Hepatoblastoma an Uncommon Childhood Illness


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What Is Hepatoblastoma?

Hepatoblastoma is an uncommon children’s liver disease also known as liver neoplasm. This disease is a very rare cancerous tumor than generally forms in the liver and can travel elsewhere. The disease can start on a child from infancy to 3 years old. Prognosis and long term survival can vary on a child depending on how early the disease is diagnosed and what treatment plans are considered.

Chemotherapy is the most common form of treatment however there are also; surgery, liver transplant, supportive care, and continuous follow-up care.  Hepatocellular carcinoma or HCC is another liver cancer developed in children between ages 10-16 years.

The Function of the Liver

What is the function of a liver and why is it important to catch this disease early? The primary function is detoxifying the liver of toxic chemicals. Its other functions include protein synthesis and production of biochemicals that are necessary for digestion.

There is no way the body can function without a liver, and in most cases liver transplants can lead to long term health complications. This organ has a number of functions in the body which include hormonal production of the body, protein synthesis, and decomposition of red blood cells.


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What are the symptoms of Hepatoblastoma?

Symptoms may depend on the size of the tumor. Typically infections, fevers abdominal pain, weight loss, back pain, and skin rashes or sores may appear on a child. If any of these symptoms occur, please consult your child’s primary care physician.

Hepatoblastoma can typically be diagnosed through X-rays, MRI’s, Cat scans, ultra-sounds, bone scans, or a alpha-fetoprotein test. Eckwith-Wiedemann syndrome, hemi hypertrophy, and familial adenomatous polyposis increase the risk of developing Hepatoblastoma in young children.

Also defects in metabolism or storage glycogen disease I may also increase a child’s risk. Children expose to people with hepatitis B or those who have billary atresia at an early age can be prone to Hepatoblastoma.

Stages of Hepatoblastoma

There are also different stages of Hepatoblastoma. It goes through stages I-IV and the recurrent stage. These stages determine how much the tumor of the liver has developed and whether or not it can be treated through various treatment plans. Once stage IV is reached, the tumor typically cannot be removed and the malignant cells are found in the lymph nodes.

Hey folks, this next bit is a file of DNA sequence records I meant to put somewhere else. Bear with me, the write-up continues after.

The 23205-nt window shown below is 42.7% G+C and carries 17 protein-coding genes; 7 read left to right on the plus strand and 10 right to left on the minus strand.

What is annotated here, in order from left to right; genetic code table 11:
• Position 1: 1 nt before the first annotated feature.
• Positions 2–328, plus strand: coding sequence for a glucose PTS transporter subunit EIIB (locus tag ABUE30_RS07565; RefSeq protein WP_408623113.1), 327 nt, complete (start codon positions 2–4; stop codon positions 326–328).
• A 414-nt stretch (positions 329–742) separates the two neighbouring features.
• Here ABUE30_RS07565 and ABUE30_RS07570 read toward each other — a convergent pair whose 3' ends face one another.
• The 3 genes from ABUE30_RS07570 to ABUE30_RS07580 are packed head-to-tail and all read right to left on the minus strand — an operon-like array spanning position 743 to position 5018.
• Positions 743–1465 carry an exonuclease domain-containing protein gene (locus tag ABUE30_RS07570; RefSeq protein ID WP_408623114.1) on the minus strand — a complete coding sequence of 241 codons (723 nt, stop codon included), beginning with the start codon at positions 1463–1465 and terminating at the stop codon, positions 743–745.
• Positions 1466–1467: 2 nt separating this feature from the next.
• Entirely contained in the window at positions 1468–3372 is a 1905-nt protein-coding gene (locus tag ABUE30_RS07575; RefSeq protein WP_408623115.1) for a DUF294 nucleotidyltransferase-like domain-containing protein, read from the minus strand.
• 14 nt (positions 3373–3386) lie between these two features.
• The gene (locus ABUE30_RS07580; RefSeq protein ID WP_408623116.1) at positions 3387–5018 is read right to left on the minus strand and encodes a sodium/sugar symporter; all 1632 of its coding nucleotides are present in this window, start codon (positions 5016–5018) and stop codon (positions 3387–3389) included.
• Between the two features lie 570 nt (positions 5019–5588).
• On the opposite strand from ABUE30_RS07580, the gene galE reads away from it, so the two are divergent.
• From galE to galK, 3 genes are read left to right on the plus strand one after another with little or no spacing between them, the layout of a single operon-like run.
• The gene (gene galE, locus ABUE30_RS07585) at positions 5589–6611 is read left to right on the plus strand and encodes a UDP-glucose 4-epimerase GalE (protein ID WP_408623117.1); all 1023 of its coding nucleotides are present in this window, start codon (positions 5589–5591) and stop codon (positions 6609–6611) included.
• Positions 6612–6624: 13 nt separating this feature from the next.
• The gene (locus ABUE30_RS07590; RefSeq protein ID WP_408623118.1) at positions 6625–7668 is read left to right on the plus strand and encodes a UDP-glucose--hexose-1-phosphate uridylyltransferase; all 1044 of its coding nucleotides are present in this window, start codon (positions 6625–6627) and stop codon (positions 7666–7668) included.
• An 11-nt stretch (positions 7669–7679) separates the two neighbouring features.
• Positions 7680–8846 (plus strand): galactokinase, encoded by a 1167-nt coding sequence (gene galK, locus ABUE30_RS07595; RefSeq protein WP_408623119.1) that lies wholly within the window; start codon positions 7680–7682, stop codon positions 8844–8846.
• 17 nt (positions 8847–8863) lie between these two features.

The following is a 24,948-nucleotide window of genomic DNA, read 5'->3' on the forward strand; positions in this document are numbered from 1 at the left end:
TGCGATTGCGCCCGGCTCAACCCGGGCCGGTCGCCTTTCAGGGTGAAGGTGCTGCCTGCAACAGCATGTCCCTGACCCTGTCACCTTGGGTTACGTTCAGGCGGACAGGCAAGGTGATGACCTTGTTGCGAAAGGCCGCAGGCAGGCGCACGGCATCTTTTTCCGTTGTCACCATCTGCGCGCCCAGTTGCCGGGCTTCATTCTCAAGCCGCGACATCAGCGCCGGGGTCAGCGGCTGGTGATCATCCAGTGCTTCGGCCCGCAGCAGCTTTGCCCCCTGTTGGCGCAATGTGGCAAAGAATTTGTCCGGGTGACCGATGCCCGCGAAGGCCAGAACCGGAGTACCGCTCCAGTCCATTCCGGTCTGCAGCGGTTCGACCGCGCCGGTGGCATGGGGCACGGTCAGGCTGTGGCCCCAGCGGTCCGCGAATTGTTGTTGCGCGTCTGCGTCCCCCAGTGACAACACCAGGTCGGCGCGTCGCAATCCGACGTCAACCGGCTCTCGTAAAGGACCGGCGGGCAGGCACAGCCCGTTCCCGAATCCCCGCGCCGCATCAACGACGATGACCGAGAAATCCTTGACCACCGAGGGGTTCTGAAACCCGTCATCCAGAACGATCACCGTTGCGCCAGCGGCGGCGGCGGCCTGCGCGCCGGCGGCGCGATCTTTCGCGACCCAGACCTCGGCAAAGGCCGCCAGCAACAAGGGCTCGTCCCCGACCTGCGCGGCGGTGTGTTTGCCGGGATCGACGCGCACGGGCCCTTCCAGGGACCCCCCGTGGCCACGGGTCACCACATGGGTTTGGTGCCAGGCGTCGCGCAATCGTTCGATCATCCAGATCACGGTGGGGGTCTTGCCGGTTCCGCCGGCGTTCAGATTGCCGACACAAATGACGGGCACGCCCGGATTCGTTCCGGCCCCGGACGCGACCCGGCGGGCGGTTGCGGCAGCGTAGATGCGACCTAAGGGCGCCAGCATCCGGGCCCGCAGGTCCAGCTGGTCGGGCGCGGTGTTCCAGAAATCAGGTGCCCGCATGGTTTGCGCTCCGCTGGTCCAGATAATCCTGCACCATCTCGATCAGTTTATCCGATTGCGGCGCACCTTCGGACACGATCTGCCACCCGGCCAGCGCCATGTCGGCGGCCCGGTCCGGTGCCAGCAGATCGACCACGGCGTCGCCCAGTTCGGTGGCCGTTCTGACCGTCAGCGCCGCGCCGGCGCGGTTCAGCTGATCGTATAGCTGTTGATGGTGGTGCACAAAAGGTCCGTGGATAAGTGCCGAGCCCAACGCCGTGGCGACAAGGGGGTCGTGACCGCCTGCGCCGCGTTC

The disease can be fatal and this stage or incurable.  There are factors that affect the prognosis of the disease. That includes complete removal, presence of fetal histology, tumor stage, and the alpha-fetoprotein (AFP) production.

Treatment of Hepatoblastoma

The treatment plans are based on several factors for the child. Typically, once the disease is detected, doctors will make a few assumptions and research the child before going into treatment. This is based on the child’s medical history, how mature the tumor is child’s age, and overall health. The extent of the disease and tolerance on medications and antibiotics or general treatment is also considered. Parent’s opinion and preference is a huge part in the decision making as well.


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Continuous care and follow-up is important for children with Hepatoblastoma. Treatment can vary from child to child. Research and new methods are still being discovered to improve extensive treatment plans for children with Hepatoblastoma.


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2 comments on “Hepatoblastoma an Uncommon Childhood Illness

  1. One things that make hepatoblastoma so hard to deal with and study is we have about 5 cases a year in the US, and 2-3 of them do not end well for the infant. If the survivors, secondary cancers and diseases are very common.

  2. I agree that the scarcity of cases makes advancing treatments for hepatoblastoma difficult, but what you say about there being a nearly 75% mortality rate doesn’t add up. The current treatments are realizing almost a 100% survival rate. In the very rare Stage IV case there is a chance the cancer will metastasize, but this is also very rare. There are some cases where the cancer has spread from the liver to other areas and has been treated effectively. Secondary diseases are not a direct relation to the caner, rather they are a side-effect of the chemotherapies, which include hearing loss and slight bone deformities. Any “disease” that may occur during treatment is due to immunosuppression, not hepatoblastoma.

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